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            Results of the ATAC (Arimidex, Tamoxifen, Alone or in Combination) trial after completion of 5 years' adjuvant treatment for breast cancer.

            The standard adjuvant endocrine treatment for postmenopausal women with hormone-receptor-positive localised breast cancer is 5 years of tamoxifen, but recurrences and side-effects restrict its usefulness. The aromatase inhibitor anastrozole was compared with tamoxifen for 5 years in 9366 postmenopausal women with localised breast cancer. After a median follow-up of 68 months, anastrozole significantly prolonged disease-free survival (575 events with anastrozole vs 651 with tamoxifen, hazard ratio 0.87, 95% CI 0.78-0.97, p=0.01) and time-to-recurrence (402 vs 498, 0.79, 0.70-0.90, p=0.0005), and significantly reduced distant metastases (324 vs 375, 0.86, 0.74-0.99, p=0.04) and contralateral breast cancers (35 vs 59, 42% reduction, 12-62, p=0.01). Almost all patients have completed their scheduled treatment, and fewer withdrawals occurred with anastrozole than with tamoxifen. Anastrozole was also associated with fewer side-effects than tamoxifen, especially gynaecological problems and vascular events, but arthralgia and fractures were increased. Anastrozole should be the preferred initial treatment for postmenopausal women with localised hormone-receptor-positive breast cancer.
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              A comparison of letrozole and tamoxifen in postmenopausal women with early breast cancer.

               John F Forbes,  Ian Smith,   (2005)
              The aromatase inhibitor letrozole is a more effective treatment for metastatic breast cancer and more effective in the neoadjuvant setting than tamoxifen. We compared letrozole with tamoxifen as adjuvant treatment for steroid-hormone-receptor-positive breast cancer in postmenopausal women. The Breast International Group (BIG) 1-98 study is a randomized, phase 3, double-blind trial that compared five years of treatment with various adjuvant endocrine therapy regimens in postmenopausal women with hormone-receptor-positive breast cancer: letrozole, letrozole followed by tamoxifen, tamoxifen, and tamoxifen followed by letrozole. This analysis compares the two groups assigned to receive letrozole initially with the two groups assigned to receive tamoxifen initially; events and follow-up in the sequential-treatment groups were included up to the time that treatments were switched. A total of 8010 women with data that could be assessed were enrolled, 4003 in the letrozole group and 4007 in the tamoxifen group. After a median follow-up of 25.8 months, 351 events had occurred in the letrozole group and 428 events in the tamoxifen group, with five-year disease-free survival estimates of 84.0 percent and 81.4 percent, respectively. As compared with tamoxifen, letrozole significantly reduced the risk of an event ending a period of disease-free survival (hazard ratio, 0.81; 95 percent confidence interval, 0.70 to 0.93; P=0.003), especially the risk of distant recurrence (hazard ratio, 0.73; 95 percent confidence interval, 0.60 to 0.88; P=0.001). Thromboembolism, endometrial cancer, and vaginal bleeding were more common in the tamoxifen group. Women given letrozole had a higher incidence of skeletal and cardiac events and of hypercholesterolemia. In postmenopausal women with endocrine-responsive breast cancer, adjuvant treatment with letrozole, as compared with tamoxifen, reduced the risk of recurrent disease, especially at distant sites. (ClinicalTrials.gov number, NCT00004205.) Copyright 2005 Massachusetts Medical Society.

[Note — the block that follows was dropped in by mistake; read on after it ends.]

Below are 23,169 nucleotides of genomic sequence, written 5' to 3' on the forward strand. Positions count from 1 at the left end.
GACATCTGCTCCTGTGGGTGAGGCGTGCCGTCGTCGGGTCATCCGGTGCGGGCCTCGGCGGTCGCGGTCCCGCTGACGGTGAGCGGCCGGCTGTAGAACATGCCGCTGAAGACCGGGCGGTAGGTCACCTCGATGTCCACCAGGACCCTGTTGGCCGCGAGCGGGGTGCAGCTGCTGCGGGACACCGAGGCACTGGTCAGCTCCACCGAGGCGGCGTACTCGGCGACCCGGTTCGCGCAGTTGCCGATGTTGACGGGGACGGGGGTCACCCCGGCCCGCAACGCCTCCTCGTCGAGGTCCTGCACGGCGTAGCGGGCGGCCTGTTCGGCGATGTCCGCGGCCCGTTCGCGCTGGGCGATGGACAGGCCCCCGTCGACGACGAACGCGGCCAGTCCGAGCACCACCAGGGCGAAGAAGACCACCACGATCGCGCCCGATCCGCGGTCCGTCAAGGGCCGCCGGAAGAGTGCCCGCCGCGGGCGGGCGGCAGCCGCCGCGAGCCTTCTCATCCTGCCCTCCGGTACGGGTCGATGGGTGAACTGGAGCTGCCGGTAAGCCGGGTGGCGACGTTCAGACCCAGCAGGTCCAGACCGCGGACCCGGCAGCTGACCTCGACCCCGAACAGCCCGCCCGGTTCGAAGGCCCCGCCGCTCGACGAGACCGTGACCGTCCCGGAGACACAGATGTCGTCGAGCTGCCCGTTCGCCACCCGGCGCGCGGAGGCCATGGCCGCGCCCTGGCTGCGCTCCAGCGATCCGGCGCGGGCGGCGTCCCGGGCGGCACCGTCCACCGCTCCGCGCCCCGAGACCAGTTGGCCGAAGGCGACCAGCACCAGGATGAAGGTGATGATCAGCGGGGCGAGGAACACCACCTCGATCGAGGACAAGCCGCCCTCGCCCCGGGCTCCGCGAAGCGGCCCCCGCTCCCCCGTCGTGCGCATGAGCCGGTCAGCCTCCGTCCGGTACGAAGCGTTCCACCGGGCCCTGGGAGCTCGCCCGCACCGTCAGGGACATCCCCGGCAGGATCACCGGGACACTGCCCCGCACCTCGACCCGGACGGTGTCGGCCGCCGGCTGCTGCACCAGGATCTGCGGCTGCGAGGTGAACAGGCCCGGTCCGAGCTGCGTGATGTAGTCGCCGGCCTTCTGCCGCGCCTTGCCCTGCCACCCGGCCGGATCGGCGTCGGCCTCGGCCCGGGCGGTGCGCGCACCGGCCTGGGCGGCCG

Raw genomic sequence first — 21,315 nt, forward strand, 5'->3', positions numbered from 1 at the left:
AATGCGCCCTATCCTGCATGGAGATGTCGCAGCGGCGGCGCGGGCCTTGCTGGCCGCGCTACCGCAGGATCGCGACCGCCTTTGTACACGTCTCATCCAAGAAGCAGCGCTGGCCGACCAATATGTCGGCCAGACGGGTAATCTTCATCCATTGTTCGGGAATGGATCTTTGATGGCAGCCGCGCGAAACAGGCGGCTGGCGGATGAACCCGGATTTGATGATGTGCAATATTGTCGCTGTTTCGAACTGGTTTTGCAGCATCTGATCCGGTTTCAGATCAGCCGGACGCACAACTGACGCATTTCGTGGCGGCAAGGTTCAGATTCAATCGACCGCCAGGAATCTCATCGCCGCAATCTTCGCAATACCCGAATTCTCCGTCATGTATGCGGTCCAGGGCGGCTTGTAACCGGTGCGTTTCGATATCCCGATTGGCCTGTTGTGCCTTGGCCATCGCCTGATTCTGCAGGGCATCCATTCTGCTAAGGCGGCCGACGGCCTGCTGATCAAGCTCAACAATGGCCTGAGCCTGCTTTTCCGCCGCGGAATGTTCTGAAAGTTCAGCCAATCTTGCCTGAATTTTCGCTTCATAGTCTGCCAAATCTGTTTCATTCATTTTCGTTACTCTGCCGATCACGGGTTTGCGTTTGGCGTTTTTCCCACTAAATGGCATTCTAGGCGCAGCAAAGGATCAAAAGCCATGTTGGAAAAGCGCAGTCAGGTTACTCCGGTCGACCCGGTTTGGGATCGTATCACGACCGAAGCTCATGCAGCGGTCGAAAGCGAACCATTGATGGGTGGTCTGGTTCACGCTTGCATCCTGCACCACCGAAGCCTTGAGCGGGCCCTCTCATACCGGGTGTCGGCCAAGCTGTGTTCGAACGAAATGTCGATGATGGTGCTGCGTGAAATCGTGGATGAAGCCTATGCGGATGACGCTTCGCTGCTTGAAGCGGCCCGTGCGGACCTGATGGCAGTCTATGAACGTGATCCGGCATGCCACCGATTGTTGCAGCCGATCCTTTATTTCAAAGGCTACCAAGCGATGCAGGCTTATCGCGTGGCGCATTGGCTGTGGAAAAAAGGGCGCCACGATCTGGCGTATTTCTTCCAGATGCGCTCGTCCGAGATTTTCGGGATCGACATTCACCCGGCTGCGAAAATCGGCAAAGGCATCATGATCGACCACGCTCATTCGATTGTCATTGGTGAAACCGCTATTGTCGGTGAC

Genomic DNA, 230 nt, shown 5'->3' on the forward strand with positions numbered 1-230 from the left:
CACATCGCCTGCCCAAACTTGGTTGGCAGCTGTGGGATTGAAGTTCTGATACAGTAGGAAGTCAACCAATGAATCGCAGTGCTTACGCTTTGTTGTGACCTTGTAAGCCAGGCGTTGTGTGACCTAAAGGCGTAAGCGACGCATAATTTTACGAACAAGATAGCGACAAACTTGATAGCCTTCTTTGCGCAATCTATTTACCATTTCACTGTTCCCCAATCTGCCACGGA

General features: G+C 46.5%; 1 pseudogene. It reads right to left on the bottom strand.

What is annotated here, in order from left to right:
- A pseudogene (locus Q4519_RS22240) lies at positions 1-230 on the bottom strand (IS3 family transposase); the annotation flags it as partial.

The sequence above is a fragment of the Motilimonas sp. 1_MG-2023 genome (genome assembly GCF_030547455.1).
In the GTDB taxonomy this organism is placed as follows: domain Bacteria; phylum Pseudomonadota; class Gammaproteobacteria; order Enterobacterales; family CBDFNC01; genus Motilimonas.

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                Author and article information

                Journal
                Annals of Oncology
                Annals of Oncology
                Oxford University Press (OUP)
                09237534
                March 2011
                March 2011
                : 22
                : 3
                : 503-514
                Article
                10.1093/annonc/mdq337
                3042921
                20616198
                © 2011

                https://www.elsevier.com/tdm/userlicense/1.0/

                http://creativecommons.org/licenses/by-nc-nd/4.0/